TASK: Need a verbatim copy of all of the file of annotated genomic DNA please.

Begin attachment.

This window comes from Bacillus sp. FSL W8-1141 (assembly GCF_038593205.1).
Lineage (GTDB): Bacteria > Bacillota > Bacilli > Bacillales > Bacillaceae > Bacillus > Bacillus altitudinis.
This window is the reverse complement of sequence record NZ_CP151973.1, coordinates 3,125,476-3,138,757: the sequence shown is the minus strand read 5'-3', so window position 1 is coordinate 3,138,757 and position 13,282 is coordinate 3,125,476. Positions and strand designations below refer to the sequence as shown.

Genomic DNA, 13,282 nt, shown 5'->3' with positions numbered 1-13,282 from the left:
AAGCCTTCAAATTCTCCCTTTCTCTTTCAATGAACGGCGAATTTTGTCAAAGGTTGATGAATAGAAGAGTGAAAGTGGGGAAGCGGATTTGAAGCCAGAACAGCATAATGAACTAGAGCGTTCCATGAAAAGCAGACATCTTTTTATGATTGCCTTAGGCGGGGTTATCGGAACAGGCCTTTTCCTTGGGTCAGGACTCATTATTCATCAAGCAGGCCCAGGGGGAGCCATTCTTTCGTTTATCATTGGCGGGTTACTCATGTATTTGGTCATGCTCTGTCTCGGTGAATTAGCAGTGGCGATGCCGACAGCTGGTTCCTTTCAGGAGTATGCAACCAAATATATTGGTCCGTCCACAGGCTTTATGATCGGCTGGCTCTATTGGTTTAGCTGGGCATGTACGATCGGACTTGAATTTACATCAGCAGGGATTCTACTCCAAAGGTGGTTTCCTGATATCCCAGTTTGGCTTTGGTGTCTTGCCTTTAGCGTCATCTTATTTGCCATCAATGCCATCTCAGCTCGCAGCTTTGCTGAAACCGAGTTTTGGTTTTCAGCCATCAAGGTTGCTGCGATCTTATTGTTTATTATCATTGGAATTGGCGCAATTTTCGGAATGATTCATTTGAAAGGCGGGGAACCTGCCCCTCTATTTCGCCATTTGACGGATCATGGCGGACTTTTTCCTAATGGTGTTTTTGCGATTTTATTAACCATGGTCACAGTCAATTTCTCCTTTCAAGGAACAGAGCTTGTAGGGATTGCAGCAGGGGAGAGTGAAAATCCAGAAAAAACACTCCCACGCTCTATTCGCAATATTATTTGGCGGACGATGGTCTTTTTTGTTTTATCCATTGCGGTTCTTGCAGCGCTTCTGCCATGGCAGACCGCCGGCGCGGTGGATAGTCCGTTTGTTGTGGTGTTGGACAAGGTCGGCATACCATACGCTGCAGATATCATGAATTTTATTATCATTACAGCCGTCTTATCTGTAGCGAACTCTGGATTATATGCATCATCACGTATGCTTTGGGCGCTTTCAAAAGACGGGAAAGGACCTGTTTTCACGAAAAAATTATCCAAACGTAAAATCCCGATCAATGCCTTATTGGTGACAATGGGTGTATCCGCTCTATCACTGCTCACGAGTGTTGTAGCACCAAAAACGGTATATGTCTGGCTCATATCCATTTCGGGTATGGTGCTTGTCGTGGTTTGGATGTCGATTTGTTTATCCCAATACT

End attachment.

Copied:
This window comes from Bacillus sp. FSL W8-1141 (assembly GCF_038593205.1).
Lineage (GTDB): Bacteria > Bacillota > Bacilli > Bacillales > Bacillaceae > Bacillus > Bacillus altitudinis.
This window is the reverse complement of sequence record NZ_CP151973.1, coordinates 3,125,476-3,138,757: the sequence shown is the minus strand read 5'-3', so window position 1 is coordinate 3,138,757 and position 13,282 is coordinate 3,125,476. Positions and strand designations below refer to the sequence as shown.

Genomic DNA, 13,282 nt, shown 5'->3' with positions numbered 1-13,282 from the left:
AAGCCTTCAAATTCTCCCTTTCTCTTTCAATGAACGGCGAATTTTGTCAAAGGTTGATGAATAGAAGAGTGAAAGTGGGGAAGCGGATTTGAAGCCAGAACAGCATAATGAACTAGAGCGTTCCATGAAAAGCAGACATCTTTTTATGATTGCCTTAGGCGGGGTTATCGGAACAGGCCTTTTCCTTGGGTCAGGACTCATTATTCATCAAGCAGGCCCAGGGGGAGCCATTCTTTCGTTTATCATTGGCGGGTTACTCATGTATTTGGTCATGCTCTGTCTCGGTGAATTAGCAGTGGCGATGCCGACAGCTGGTTCCTTTCAGGAGTATGCAACCAAATATATTGGTCCGTCCACAGGCTTTATGATCGGCTGGCTCTATTGGTTTAGCTGGGCATGTACGATCGGACTTGAATTTACATCAGCAGGGATTCTACTCCAAAGGTGGTTTCCTGATATCCCAGTTTGGCTTTGGTGTCTTGCCTTTAGCGTCATCTTATTTGCCATCAATGCCATCTCAGCTCGCAGCTTTGCTGAAACCGAGTTTTGGTTTTCAGCCATCAAGGTTGCTGCGATCTTATTGTTTATTATCATTGGAATTGGCGCAATTTTCGGAATGATTCATTTGAAAGGCGGGGAACCTGCCCCTCTATTTCGCCATTTGACGGATCATGGCGGACTTTTTCCTAATGGTGTTTTTGCGATTTTATTAACCATGGTCACAGTCAATTTCTCCTTTCAAGGAACAGAGCTTGTAGGGATTGCAGCAGGGGAGAGTGAAAATCCAGAAAAAACACTCCCACGCTCTATTCGCAATATTATTTGGCGGACGATGGTCTTTTTTGTTTTATCCATTGCGGTTCTTGCAGCGCTTCTGCCATGGCAGACCGCCGGCGCGGTGGATAGTCCGTTTGTTGTGGTGTTGGACAAGGTCGGCATACCATACGCTGCAGATATCATGAATTTTATTATCATTACAGCCGTCTTATCTGTAGCGAACTCTGGATTATATGCATCATCACGTATGCTTTGGGCGCTTTCAAAAGACGGGAAAGGACCTGTTTTCACGAAAAAATTATCCAAACGTAAAATCCCGATCAATGCCTTATTGGTGACAATGGGTGTATCCGCTCTATCACTGCTCACGAGTGTTGTAGCACCAAAAACGGTATATGTCTGGCTCATATCCATTTCGGGTATGGTGCTTGTCGTGGTTTGGATGTCGATTTGTTTATCCCAATACT